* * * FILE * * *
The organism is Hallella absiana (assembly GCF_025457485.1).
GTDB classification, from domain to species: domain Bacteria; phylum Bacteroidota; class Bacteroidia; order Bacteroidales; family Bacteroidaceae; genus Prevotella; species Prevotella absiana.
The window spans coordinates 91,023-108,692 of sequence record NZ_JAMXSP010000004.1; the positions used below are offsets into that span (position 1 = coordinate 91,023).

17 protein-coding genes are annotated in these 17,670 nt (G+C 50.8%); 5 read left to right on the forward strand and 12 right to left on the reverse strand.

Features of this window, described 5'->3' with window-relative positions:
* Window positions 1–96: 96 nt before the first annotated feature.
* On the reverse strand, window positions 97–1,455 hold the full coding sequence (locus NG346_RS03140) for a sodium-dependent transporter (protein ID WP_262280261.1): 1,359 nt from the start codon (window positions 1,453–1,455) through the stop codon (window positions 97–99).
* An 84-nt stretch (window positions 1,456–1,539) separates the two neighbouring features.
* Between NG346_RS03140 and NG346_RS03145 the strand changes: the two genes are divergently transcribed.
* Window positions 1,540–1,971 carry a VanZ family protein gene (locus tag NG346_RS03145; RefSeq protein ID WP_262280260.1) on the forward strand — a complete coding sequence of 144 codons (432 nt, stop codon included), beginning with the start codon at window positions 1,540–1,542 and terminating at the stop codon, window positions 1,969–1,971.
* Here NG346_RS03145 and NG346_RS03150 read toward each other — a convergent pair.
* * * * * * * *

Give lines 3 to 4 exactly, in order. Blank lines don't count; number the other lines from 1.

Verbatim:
The window spans coordinates 91,023-108,692 of sequence record NZ_JAMXSP010000004.1; the positions used below are offsets into that span (position 1 = coordinate 91,023).

17 protein-coding genes are annotated in these 17,670 nt (G+C 50.8%); 5 read left to right on the forward strand and 12 right to left on the reverse strand.